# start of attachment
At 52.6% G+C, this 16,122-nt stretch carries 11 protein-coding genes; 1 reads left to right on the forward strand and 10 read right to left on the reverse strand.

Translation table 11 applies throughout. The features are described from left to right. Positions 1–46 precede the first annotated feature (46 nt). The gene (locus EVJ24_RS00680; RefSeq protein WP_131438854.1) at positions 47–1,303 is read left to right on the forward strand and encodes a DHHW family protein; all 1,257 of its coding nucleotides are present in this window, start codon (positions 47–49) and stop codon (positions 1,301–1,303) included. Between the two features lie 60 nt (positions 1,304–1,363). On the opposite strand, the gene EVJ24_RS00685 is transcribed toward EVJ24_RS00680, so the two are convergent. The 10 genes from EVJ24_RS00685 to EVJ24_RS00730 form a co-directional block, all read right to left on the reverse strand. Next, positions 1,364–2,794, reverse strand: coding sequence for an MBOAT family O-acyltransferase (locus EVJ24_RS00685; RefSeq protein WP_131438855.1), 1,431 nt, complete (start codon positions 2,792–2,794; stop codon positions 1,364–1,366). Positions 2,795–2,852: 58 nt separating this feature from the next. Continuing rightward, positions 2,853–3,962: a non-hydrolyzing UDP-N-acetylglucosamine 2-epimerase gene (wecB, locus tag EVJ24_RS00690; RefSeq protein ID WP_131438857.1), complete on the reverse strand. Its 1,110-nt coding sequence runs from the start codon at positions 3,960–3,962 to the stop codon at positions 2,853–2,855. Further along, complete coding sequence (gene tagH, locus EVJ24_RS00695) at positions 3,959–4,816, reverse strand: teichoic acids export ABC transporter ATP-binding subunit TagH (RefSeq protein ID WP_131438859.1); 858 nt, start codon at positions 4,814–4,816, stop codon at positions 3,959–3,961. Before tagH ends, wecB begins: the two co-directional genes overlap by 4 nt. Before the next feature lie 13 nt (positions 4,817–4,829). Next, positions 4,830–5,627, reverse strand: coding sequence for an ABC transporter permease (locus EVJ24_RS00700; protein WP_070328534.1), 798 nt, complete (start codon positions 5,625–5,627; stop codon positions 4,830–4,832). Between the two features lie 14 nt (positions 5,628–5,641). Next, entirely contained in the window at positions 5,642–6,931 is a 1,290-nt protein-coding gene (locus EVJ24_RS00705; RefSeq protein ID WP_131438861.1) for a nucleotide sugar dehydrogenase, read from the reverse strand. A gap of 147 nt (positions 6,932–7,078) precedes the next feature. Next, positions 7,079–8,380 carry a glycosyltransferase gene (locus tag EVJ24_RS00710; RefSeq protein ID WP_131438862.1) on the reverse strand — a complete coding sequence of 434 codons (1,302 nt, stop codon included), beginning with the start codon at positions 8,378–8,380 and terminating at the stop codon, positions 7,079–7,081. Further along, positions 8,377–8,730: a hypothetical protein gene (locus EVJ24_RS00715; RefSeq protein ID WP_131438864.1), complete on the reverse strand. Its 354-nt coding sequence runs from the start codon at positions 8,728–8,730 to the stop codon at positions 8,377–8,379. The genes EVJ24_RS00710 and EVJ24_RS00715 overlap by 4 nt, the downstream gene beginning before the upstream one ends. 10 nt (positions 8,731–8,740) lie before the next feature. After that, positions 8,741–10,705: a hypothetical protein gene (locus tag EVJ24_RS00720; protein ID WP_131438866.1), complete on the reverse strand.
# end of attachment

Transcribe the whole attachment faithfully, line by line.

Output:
At 52.6% G+C, this 16,122-nt stretch carries 11 protein-coding genes; 1 reads left to right on the forward strand and 10 read right to left on the reverse strand.

Translation table 11 applies throughout. The features are described from left to right. Positions 1–46 precede the first annotated feature (46 nt). The gene (locus EVJ24_RS00680; RefSeq protein WP_131438854.1) at positions 47–1,303 is read left to right on the forward strand and encodes a DHHW family protein; all 1,257 of its coding nucleotides are present in this window, start codon (positions 47–49) and stop codon (positions 1,301–1,303) included. Between the two features lie 60 nt (positions 1,304–1,363). On the opposite strand, the gene EVJ24_RS00685 is transcribed toward EVJ24_RS00680, so the two are convergent. The 10 genes from EVJ24_RS00685 to EVJ24_RS00730 form a co-directional block, all read right to left on the reverse strand. Next, positions 1,364–2,794, reverse strand: coding sequence for an MBOAT family O-acyltransferase (locus EVJ24_RS00685; RefSeq protein WP_131438855.1), 1,431 nt, complete (start codon positions 2,792–2,794; stop codon positions 1,364–1,366). Positions 2,795–2,852: 58 nt separating this feature from the next. Continuing rightward, positions 2,853–3,962: a non-hydrolyzing UDP-N-acetylglucosamine 2-epimerase gene (wecB, locus tag EVJ24_RS00690; RefSeq protein ID WP_131438857.1), complete on the reverse strand. Its 1,110-nt coding sequence runs from the start codon at positions 3,960–3,962 to the stop codon at positions 2,853–2,855. Further along, complete coding sequence (gene tagH, locus EVJ24_RS00695) at positions 3,959–4,816, reverse strand: teichoic acids export ABC transporter ATP-binding subunit TagH (RefSeq protein ID WP_131438859.1); 858 nt, start codon at positions 4,814–4,816, stop codon at positions 3,959–3,961. Before tagH ends, wecB begins: the two co-directional genes overlap by 4 nt. Before the next feature lie 13 nt (positions 4,817–4,829). Next, positions 4,830–5,627, reverse strand: coding sequence for an ABC transporter permease (locus EVJ24_RS00700; protein WP_070328534.1), 798 nt, complete (start codon positions 5,625–5,627; stop codon positions 4,830–4,832). Between the two features lie 14 nt (positions 5,628–5,641). Next, entirely contained in the window at positions 5,642–6,931 is a 1,290-nt protein-coding gene (locus EVJ24_RS00705; RefSeq protein ID WP_131438861.1) for a nucleotide sugar dehydrogenase, read from the reverse strand. A gap of 147 nt (positions 6,932–7,078) precedes the next feature. Next, positions 7,079–8,380 carry a glycosyltransferase gene (locus tag EVJ24_RS00710; RefSeq protein ID WP_131438862.1) on the reverse strand — a complete coding sequence of 434 codons (1,302 nt, stop codon included), beginning with the start codon at positions 8,378–8,380 and terminating at the stop codon, positions 7,079–7,081. Further along, positions 8,377–8,730: a hypothetical protein gene (locus EVJ24_RS00715; RefSeq protein ID WP_131438864.1), complete on the reverse strand. Its 354-nt coding sequence runs from the start codon at positions 8,728–8,730 to the stop codon at positions 8,377–8,379. The genes EVJ24_RS00710 and EVJ24_RS00715 overlap by 4 nt, the downstream gene beginning before the upstream one ends. 10 nt (positions 8,731–8,740) lie before the next feature. After that, positions 8,741–10,705: a hypothetical protein gene (locus tag EVJ24_RS00720; protein ID WP_131438866.1), complete on the reverse strand.